DALLAS - The speaker of the Texas House on Monday outlined seven bills he's calling the "first phase" of reforms after last month's power catastrophe.
The bills are authored by both Republicans and Democrats.
Some call for simple changes, like an Amber Alert-style warning system for potential power issues. Others will be very difficult and cost billions.
People are still recovering from last month’s energy failure. Lawmakers are now in the process of passing legislative reform so it won't happen again.
Nearly a month ago, Texas' independent energy grid buckled under the pressure of extreme cold weather.
The power failure resulted in resignations from top energy regulators and hours of hearings involving the people who make and control power in the state.
"By the time we are done in May, I hope to have a solution that makes certain what happened two weeks ago never happens again," said Speaker of the Texas House of Representatives Dade Phelan.
Phelan rolled out what he calls the first phase of electric reform.
One would require all board members of ERCOT, the agency that manages the grid, to be Texas residents. Last month, five out-of-state members, including the chairman and vice chairman, resigned.
Other bills may be more difficult and very expensive to implement.
They include ordering pipeline operators to make sure equipment can withstand bad weather and requiring all plants to withstand extreme cold. It’s something that was only recommended after the 2011 winter storm.
"All those recommendations cost a lot of money. And in 2011, we didn't have the resources," Phelan said. "There was not enough resources to go around. This time, we do have some opportunity. We have a very robust rainy-day fund. We have a third federal CARES Act coming our way."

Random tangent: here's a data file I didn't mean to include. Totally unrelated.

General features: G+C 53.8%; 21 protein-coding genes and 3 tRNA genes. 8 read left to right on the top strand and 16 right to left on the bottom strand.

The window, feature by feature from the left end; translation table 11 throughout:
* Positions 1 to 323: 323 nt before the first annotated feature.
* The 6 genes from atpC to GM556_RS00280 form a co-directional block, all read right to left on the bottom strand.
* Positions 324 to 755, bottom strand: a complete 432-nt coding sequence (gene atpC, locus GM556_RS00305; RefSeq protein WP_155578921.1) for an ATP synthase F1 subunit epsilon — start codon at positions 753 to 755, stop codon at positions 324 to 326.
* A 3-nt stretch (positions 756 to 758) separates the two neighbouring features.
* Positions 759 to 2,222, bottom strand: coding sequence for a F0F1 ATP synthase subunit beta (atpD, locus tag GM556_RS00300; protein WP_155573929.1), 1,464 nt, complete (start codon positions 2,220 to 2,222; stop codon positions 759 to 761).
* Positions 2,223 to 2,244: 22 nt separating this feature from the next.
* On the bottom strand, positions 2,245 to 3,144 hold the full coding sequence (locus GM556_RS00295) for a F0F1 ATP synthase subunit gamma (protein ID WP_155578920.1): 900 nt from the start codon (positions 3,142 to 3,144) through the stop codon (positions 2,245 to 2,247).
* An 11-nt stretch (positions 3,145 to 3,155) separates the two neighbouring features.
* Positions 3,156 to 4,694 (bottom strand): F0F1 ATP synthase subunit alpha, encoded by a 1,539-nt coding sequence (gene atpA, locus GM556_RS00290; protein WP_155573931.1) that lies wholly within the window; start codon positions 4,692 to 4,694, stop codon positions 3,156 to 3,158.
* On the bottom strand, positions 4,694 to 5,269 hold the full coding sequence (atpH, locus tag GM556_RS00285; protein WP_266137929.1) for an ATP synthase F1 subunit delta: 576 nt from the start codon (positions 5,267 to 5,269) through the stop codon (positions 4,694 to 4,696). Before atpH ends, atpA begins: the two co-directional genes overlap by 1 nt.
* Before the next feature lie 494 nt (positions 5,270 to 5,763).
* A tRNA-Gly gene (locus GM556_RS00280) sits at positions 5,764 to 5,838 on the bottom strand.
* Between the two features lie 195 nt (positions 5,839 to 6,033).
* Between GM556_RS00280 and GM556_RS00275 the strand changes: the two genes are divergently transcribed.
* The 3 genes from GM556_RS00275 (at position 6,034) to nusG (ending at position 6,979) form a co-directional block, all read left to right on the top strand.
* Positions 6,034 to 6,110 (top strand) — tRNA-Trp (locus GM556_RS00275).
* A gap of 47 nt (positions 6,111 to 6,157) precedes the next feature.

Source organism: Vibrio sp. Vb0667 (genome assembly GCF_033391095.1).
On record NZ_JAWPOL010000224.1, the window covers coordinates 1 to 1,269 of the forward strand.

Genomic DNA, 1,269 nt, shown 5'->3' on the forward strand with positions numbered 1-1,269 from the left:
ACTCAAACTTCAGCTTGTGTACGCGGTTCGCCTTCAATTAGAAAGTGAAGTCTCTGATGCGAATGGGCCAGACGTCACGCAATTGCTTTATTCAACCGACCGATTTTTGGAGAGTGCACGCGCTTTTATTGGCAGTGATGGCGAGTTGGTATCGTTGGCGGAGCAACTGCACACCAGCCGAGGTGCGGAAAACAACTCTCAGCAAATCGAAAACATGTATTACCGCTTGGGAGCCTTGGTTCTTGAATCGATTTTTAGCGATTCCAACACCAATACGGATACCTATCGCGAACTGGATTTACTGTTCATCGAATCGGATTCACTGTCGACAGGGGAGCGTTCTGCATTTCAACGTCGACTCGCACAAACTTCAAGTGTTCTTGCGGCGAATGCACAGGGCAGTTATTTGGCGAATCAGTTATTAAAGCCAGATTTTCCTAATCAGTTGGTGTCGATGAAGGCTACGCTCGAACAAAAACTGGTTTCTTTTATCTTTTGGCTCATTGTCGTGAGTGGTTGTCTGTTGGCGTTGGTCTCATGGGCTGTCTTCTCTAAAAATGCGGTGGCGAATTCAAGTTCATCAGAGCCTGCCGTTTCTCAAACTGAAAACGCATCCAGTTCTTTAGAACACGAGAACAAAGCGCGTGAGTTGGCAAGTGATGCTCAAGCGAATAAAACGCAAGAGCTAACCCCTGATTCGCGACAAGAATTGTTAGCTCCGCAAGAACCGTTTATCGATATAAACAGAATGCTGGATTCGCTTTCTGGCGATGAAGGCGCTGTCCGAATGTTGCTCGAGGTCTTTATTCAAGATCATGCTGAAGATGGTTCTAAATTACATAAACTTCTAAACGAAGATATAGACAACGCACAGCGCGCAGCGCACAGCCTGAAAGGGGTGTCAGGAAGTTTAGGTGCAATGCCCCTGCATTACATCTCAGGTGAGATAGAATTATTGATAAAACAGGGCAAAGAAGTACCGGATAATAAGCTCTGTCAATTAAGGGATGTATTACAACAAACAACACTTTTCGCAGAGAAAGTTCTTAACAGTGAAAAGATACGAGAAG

Oil and gas attorney Chrysta Castaneda ran as a Democrat for railroad commissioner last year.
"Right now, we kind of got a Swiss cheese approach to regulation," she said. "And there are significant holes, and we fell in one of those holes during the Feb. 14 storm."
Castaneda says there needs to be more oversight and, in her opinion, the creation of another agency.
"Some of the ideas are good ones, but they don't go far enough. I think we really need to rethink how Texas gets its energy, produces its energy and uses its energy now and in the future from beginning to end" she said.
As to when lawmakers will start debate on these bills.
"These bills are immediately available to be referred to committee, and he heard and time is of the essence. We are in session until the end of May," Phelan said. "We need to have a thoughtful approach but also have some sense of urgency."
The deadline to file bills is on Friday. The speaker expects more COVID and energy reform bills to be filed by then. He says COVID and energy are Texas' top priorities.